nep-fmk New Economics Papers
on Financial Markets
Issue of 2023‒08‒14
eight papers chosen by
Kwang Soo Cheong
Johns Hopkins University

  1. Portfolio Optimization: A Comparative Study By Jaydip Sen; Subhasis Dasgupta
  2. Valuation of Equity Linked Securities with Guaranteed Return By David Xiao
  3. Liquidity Premium and Liquidity-Adjusted Return and Volatility: illustrated with a Liquidity-Adjusted Mean Variance Framework and its Application on a Portfolio of Crypto Assets By Qi Deng
  4. Are ESG ratings informative to forecast idiosyncratic risk? By Christophe Boucher; Wassim Le Lann; Stéphane Matton; Sessi Tokpavi
  5. Currency Risk Premiums: A Multi-horizon Perspective By Mikhail Chernov; Magnus Dahlquist
  6. Systemic Tail Risk: High-Frequency Measurement, Evidence and Implications By Deniz Erdemlioglu; Christopher J. Neely; Xiye Yang
  7. Generic Forward Curve Dynamics for Commodity Derivatives By David Xiao
  8. A Scalable Reinforcement Learning-based System Using On-Chain Data for Cryptocurrency Portfolio Management By Zhenhan Huang; Fumihide Tanaka

  1. By: Jaydip Sen; Subhasis Dasgupta
    Abstract: Portfolio optimization has been an area that has attracted considerable attention from the financial research community. Designing a profitable portfolio is a challenging task involving precise forecasting of future stock returns and risks. This chapter presents a comparative study of three portfolio design approaches, the mean-variance portfolio (MVP), hierarchical risk parity (HRP)-based portfolio, and autoencoder-based portfolio. These three approaches to portfolio design are applied to the historical prices of stocks chosen from ten thematic sectors listed on the National Stock Exchange (NSE) of India. The portfolios are designed using the stock price data from January 1, 2018, to December 31, 2021, and their performances are tested on the out-of-sample data from January 1, 2022, to December 31, 2022. Extensive results are analyzed on the performance of the portfolios. It is observed that the performance of the MVP portfolio is the best on the out-of-sample data for the risk-adjusted returns. However, the autoencoder portfolios outperformed their counterparts on annual returns.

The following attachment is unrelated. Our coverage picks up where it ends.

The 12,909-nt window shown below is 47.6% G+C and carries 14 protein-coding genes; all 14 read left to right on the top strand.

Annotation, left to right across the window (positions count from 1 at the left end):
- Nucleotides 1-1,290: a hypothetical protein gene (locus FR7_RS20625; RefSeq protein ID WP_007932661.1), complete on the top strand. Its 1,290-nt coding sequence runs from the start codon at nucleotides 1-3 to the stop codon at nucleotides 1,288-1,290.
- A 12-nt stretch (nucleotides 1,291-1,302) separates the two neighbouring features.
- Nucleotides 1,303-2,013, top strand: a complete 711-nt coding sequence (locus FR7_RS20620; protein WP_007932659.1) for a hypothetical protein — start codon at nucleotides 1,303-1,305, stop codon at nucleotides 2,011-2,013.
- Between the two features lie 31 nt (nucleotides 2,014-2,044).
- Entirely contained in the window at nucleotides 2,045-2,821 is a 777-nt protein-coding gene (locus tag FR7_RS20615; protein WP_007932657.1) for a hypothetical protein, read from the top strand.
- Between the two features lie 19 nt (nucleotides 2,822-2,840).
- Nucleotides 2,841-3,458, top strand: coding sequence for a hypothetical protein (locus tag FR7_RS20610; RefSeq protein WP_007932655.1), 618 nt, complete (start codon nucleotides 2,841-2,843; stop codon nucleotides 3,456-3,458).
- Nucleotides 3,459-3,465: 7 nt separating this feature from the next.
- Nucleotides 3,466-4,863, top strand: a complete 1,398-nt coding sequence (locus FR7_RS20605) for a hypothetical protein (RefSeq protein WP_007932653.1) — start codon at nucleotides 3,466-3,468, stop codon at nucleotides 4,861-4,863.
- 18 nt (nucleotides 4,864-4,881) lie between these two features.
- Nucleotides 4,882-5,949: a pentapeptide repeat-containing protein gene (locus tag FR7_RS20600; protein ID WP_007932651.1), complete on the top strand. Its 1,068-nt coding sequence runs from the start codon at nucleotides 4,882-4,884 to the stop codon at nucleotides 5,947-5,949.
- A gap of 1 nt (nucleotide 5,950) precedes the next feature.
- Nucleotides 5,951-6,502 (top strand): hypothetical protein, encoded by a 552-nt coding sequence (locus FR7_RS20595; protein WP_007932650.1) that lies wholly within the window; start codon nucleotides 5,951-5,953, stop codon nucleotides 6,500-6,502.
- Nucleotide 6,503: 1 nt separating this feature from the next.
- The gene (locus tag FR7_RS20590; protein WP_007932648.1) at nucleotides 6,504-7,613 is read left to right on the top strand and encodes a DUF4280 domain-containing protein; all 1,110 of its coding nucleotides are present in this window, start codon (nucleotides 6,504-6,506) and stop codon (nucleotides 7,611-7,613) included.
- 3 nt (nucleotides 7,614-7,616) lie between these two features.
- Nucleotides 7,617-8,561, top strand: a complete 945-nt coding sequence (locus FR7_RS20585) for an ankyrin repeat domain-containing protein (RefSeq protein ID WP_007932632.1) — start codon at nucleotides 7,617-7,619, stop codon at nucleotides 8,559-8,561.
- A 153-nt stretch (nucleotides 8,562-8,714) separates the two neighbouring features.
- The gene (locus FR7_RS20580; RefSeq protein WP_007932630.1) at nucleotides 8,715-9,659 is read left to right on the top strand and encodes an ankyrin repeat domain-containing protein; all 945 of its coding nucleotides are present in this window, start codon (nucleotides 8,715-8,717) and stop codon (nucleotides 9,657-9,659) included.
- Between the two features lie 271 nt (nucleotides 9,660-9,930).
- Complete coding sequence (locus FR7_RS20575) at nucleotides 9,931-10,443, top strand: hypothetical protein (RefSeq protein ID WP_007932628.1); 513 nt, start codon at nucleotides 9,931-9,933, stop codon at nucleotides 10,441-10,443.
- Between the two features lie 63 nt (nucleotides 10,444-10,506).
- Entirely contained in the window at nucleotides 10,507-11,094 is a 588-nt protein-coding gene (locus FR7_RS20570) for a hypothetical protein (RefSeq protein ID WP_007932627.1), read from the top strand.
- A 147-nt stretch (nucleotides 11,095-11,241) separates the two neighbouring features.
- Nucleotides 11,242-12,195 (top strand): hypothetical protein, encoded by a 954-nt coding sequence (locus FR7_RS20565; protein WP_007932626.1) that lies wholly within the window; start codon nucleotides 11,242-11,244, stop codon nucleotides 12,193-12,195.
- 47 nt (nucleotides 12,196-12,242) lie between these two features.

Date: 2023–07
    URL: http://d.repec.org/n?u=RePEc:arx:papers:2307.05048&r=fmk
  2. By: David Xiao